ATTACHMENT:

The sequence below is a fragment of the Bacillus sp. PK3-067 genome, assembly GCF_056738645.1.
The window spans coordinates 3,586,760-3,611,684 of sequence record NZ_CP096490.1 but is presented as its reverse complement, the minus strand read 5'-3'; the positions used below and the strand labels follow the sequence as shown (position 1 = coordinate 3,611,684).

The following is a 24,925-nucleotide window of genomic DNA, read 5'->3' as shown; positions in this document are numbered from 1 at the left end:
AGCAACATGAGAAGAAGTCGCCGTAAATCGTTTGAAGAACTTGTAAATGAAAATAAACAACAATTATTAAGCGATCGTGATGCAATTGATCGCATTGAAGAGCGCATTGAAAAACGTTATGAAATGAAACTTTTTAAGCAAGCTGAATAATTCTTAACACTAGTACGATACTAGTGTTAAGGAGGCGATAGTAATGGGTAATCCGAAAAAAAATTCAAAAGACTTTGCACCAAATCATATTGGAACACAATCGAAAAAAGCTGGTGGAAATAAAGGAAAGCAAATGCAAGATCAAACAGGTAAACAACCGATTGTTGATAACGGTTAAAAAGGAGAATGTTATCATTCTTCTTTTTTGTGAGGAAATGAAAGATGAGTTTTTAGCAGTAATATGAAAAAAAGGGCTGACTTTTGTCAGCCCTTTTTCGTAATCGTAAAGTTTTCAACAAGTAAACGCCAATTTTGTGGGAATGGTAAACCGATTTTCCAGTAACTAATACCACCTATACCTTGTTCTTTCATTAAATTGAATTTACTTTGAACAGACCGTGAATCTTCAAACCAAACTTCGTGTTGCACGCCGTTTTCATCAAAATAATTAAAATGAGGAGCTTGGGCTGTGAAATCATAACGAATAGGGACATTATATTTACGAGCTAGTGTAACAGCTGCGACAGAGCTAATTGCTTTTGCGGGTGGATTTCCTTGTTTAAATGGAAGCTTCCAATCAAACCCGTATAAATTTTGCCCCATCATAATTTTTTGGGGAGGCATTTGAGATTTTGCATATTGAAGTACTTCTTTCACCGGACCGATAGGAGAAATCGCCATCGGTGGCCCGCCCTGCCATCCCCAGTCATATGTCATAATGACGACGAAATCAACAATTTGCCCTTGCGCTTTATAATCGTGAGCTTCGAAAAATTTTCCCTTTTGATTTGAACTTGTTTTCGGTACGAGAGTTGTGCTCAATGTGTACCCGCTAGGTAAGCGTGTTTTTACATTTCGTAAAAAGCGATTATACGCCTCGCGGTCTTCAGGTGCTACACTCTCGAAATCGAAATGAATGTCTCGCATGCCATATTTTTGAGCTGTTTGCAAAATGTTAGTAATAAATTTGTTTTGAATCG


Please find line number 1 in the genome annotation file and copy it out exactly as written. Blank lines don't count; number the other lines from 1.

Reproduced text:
The sequence below is a fragment of the Bacillus sp. PK3-067 genome, assembly GCF_056738645.1.